Evaluation and management (E/M) codes are at the core of most family physician practices. Family physicians and other qualified health professionals can maximize payment and reduce the stress associated with audits by understanding how to properly document and code for E/M services.
Evaluation and management services are a category of CPT codes and are used for billing purposes. The majority of patient visits require an E/M code. There are different levels of E/M codes which are determined by the complexity of a patient visit and documentation requirements.
In response to advocacy from the AAFP and other medical specialty societies, CMS has revised the E/M documentation and coding guidelines, with changes beginning January 1, 2021. These fundamental changes (www.ama-assn.org) are intended to reduce administrative burden and increase the amount of time physicians spend caring for patients. CMS will also increase the relative values for office visit E/M codes.
Use the AMA's CPT E/M Office Revisions: Level of Medical Decision Making (MDM) Table as a guide to select the level of medical decision making for reporting an office or other outpatient E/M service code.
Though the changes don't go into effect until 2021, practices should begin preparing now. Here are highlights of key changes being implemented.
History and physical exam codes eliminated (when not appropriate): The patient history and physical exam elements will no longer be components of E/M level code selection. These elements may still be required in relationship to malpractice and quality measures. An understanding of all external documentation guidelines will be necessary before excluding these elements.
99201 is no longer a valide code: CPT code 99201 will be deleted and will no longer be available as a CPT code selection.
1995/1997 guidelines will be replaced by medical decision making (MDM) or total time: The 1995 and 1997 guidelines will no longer apply. Physicians will have the option to select the level of visit using either total time or medical decision making (MDM). The definition of total time in CPT code selection is expanded to include all time (both face-to-face and non-face-to-face) spent in care of the patient on the day of the encounter. The elements of MDM have been updated. See below for more details on selecting E/M codes by total time or MDM.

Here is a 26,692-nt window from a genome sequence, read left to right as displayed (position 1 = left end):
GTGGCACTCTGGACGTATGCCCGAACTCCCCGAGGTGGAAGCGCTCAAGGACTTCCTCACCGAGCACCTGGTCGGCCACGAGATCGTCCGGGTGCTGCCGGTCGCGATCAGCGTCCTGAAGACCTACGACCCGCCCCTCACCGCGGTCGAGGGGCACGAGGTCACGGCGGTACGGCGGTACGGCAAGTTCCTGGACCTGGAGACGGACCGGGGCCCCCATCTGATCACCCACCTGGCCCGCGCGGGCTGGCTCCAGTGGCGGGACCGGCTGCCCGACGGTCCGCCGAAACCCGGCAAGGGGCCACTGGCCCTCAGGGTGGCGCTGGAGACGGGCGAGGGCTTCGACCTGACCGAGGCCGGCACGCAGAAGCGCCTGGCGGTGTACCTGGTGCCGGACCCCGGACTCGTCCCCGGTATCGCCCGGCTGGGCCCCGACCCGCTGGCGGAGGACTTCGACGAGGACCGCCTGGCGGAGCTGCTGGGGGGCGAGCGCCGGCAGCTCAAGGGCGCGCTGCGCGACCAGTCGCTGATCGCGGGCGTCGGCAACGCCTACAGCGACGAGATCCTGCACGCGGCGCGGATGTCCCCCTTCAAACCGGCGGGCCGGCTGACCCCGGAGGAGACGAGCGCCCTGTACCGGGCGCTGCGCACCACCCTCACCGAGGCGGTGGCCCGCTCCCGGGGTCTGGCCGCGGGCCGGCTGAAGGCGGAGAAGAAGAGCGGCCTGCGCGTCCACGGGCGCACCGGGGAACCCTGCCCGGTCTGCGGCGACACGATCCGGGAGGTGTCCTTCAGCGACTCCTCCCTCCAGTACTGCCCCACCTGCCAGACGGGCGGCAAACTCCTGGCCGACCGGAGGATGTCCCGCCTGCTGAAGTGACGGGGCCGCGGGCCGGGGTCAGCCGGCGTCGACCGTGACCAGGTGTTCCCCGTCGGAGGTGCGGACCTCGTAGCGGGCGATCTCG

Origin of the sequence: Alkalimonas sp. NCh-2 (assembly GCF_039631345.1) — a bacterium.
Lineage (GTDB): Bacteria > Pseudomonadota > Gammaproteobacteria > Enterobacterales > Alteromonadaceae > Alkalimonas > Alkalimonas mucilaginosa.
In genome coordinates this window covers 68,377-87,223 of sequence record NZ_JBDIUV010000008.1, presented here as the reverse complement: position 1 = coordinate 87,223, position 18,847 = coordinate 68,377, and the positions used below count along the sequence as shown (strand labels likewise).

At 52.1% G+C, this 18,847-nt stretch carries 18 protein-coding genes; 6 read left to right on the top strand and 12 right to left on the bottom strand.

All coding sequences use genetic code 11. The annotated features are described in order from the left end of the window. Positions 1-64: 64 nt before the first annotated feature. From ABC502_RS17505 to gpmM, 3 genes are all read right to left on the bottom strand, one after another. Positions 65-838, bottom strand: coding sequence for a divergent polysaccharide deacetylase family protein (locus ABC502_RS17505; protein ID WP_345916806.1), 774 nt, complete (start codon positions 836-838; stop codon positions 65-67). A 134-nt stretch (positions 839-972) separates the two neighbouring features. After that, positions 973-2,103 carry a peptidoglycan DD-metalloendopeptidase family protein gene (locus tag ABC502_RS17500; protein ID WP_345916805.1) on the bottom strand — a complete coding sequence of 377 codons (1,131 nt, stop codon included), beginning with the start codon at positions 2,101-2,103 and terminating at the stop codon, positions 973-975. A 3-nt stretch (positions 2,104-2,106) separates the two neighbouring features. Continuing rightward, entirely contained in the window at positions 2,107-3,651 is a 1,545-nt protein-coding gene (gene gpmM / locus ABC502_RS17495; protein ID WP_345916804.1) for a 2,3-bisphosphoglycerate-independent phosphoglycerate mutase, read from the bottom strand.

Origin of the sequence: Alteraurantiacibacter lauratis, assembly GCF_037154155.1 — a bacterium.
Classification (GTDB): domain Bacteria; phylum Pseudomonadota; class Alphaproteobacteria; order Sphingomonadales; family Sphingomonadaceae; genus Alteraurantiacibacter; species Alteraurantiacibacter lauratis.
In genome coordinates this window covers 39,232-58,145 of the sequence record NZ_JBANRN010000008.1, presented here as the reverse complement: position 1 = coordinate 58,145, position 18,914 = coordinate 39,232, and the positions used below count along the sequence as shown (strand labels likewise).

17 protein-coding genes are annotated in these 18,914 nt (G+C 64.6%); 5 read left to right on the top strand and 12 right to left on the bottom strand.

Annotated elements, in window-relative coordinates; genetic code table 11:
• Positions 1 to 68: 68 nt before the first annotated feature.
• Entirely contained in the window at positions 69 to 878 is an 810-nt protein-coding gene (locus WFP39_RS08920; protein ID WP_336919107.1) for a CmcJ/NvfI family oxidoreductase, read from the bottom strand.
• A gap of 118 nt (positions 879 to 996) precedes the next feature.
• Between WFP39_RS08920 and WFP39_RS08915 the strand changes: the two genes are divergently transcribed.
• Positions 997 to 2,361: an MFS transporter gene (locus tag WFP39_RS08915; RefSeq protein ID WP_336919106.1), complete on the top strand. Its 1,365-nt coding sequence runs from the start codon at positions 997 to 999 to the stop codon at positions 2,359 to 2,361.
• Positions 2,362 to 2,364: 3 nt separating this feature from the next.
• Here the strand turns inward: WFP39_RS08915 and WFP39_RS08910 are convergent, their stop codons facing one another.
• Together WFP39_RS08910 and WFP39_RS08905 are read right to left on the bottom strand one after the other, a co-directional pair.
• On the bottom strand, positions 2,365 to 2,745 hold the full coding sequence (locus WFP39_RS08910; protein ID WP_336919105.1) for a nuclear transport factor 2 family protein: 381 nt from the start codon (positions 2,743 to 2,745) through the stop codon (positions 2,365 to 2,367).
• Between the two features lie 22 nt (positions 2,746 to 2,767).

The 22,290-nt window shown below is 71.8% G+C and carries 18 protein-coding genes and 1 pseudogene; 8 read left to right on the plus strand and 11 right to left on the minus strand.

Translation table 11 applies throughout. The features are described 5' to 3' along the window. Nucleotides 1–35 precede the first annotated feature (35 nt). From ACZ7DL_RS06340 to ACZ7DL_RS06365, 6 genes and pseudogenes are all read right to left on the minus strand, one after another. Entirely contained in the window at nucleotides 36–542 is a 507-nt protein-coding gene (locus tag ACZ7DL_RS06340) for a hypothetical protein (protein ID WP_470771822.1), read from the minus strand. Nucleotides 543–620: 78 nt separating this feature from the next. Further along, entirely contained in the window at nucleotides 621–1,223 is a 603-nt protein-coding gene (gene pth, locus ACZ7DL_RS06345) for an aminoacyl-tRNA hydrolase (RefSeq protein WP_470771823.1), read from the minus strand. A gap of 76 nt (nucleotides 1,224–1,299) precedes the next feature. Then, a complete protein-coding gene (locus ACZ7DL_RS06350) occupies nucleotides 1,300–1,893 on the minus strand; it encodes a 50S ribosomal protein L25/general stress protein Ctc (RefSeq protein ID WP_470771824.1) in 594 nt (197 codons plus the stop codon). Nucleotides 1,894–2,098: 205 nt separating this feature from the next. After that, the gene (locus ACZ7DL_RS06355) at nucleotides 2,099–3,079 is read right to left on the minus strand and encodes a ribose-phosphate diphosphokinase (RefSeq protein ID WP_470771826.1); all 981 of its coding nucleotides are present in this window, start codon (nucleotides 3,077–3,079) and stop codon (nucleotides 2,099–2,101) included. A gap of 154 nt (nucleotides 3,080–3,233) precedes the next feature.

Selecting E/M codes by total time - Total time may be used alone to select the appropriate code level for the office or other outpatient E/M services codes (99202-99205, 99212-99215). Total time is the cumulative amount of time spent in care of the patient on the date of the encounter, inclusive of face-to-face and non-face-to-face time spent by the physician and/or other qualified health care professionals. It includes activities such as review of tests; obtaining and/or reviewing separately obtained history; ordering medications, tests or procedures; documentation of clinical information in the electronic health record (EHR) or other records; and communication with the patient, family, and/or caregiver(s).
Selecting E/M codes by MDM - MDM is the reflection of complexity in establishing a diagnosis, assessing the status of a condition and/or selecting a management option. The table below outlines the levels and elements of MDM.
|CPT Codes||Levels of MDM||Number and complexity
of problems addressed
|Amount and/or complexity of
data to be reviewed and analyzed
|Risk of complications and/or
morbidity or mortality
|99202, 99212||Straightforward||Minimal||Minimal or None||Minimal|
The following resources are available to AAFP members. Click to log in and access.
This Practice Hack video will share how you can use the resources above to prepare for the E/M coding changes that start January 1, 2021.
Stay tuned for additional videos in the Practice Hack series that will provide you with tips and tricks to help you more easily manage your practice.
There are two sets of E/M guidelines: 1995 and 1997. The main difference between the 1995 and 1997 guidelines is the examination component. The 1995 guidelines allow more latitude for a detailed exam, by merely stating that two to seven body area or organ systems** may be addressed and documented. To meet a detailed exam using the 1997 guidelines, a physician must document upwards of 12 “bullets” that may or may not be pertinent to the CC at each encounter. Physicians should use one version of the documentation guidelines for an encounter, not a combination of the two.
**Verify with your local Medicare Administrative Contractor and other payers to determine the amount and complexity of the exam components required.
Effective January 1, 2019, Medicare allowed physicians to document, review, and verify any history entered into medical record by ancillary staff or the beneficiary in lieu of re-entering that information. For established patients only, history and examination already contained in the medical record does not need to be re-entered. Rather, the physician may document what has changed and pertinent items that have not changed since the last visit.